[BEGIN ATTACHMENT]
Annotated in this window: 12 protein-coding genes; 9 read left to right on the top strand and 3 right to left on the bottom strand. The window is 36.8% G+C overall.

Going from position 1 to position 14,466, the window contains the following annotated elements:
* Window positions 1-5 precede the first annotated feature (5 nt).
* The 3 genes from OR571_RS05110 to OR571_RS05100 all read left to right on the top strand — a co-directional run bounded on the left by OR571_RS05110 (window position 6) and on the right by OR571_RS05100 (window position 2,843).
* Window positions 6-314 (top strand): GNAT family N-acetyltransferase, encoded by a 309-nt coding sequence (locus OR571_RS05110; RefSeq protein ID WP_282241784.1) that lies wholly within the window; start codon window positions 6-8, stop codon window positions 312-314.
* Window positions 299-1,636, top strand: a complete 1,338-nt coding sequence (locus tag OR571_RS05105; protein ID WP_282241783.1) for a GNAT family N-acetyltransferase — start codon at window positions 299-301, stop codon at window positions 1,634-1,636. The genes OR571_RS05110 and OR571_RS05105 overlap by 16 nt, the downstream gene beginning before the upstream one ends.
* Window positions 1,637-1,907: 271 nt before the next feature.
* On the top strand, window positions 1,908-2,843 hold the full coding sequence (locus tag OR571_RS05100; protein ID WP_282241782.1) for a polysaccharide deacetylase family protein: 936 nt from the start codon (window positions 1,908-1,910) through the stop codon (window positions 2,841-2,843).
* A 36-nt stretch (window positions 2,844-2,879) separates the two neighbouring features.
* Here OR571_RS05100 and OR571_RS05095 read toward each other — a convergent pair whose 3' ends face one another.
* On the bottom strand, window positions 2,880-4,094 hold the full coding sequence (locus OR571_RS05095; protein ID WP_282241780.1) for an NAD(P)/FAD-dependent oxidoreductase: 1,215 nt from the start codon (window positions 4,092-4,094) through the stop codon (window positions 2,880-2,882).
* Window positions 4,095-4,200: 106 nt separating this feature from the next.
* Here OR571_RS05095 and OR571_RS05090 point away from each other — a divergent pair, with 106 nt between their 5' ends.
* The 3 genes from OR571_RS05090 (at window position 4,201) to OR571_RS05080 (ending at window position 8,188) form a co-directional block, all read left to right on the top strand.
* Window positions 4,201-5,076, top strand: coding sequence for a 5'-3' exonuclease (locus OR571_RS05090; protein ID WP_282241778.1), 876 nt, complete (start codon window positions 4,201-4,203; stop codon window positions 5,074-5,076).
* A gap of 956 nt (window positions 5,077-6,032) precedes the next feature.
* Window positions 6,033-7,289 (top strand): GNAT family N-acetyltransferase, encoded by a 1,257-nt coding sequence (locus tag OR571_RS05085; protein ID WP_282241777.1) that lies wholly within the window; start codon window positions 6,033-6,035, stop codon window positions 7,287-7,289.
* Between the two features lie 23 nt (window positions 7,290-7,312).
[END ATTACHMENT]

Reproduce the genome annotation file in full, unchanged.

Annotated in this window: 12 protein-coding genes; 9 read left to right on the top strand and 3 right to left on the bottom strand. The window is 36.8% G+C overall.

Going from position 1 to position 14,466, the window contains the following annotated elements:
* Window positions 1-5 precede the first annotated feature (5 nt).
* The 3 genes from OR571_RS05110 to OR571_RS05100 all read left to right on the top strand — a co-directional run bounded on the left by OR571_RS05110 (window position 6) and on the right by OR571_RS05100 (window position 2,843).
* Window positions 6-314 (top strand): GNAT family N-acetyltransferase, encoded by a 309-nt coding sequence (locus OR571_RS05110; RefSeq protein ID WP_282241784.1) that lies wholly within the window; start codon window positions 6-8, stop codon window positions 312-314.
* Window positions 299-1,636, top strand: a complete 1,338-nt coding sequence (locus tag OR571_RS05105; protein ID WP_282241783.1) for a GNAT family N-acetyltransferase — start codon at window positions 299-301, stop codon at window positions 1,634-1,636. The genes OR571_RS05110 and OR571_RS05105 overlap by 16 nt, the downstream gene beginning before the upstream one ends.
* Window positions 1,637-1,907: 271 nt before the next feature.
* On the top strand, window positions 1,908-2,843 hold the full coding sequence (locus tag OR571_RS05100; protein ID WP_282241782.1) for a polysaccharide deacetylase family protein: 936 nt from the start codon (window positions 1,908-1,910) through the stop codon (window positions 2,841-2,843).
* A 36-nt stretch (window positions 2,844-2,879) separates the two neighbouring features.
* Here OR571_RS05100 and OR571_RS05095 read toward each other — a convergent pair whose 3' ends face one another.
* On the bottom strand, window positions 2,880-4,094 hold the full coding sequence (locus OR571_RS05095; protein ID WP_282241780.1) for an NAD(P)/FAD-dependent oxidoreductase: 1,215 nt from the start codon (window positions 4,092-4,094) through the stop codon (window positions 2,880-2,882).
* Window positions 4,095-4,200: 106 nt separating this feature from the next.
* Here OR571_RS05095 and OR571_RS05090 point away from each other — a divergent pair, with 106 nt between their 5' ends.
* The 3 genes from OR571_RS05090 (at window position 4,201) to OR571_RS05080 (ending at window position 8,188) form a co-directional block, all read left to right on the top strand.
* Window positions 4,201-5,076, top strand: coding sequence for a 5'-3' exonuclease (locus OR571_RS05090; protein ID WP_282241778.1), 876 nt, complete (start codon window positions 4,201-4,203; stop codon window positions 5,074-5,076).
* A gap of 956 nt (window positions 5,077-6,032) precedes the next feature.
* Window positions 6,033-7,289 (top strand): GNAT family N-acetyltransferase, encoded by a 1,257-nt coding sequence (locus tag OR571_RS05085; protein ID WP_282241777.1) that lies wholly within the window; start codon window positions 6,033-6,035, stop codon window positions 7,287-7,289.
* Between the two features lie 23 nt (window positions 7,290-7,312).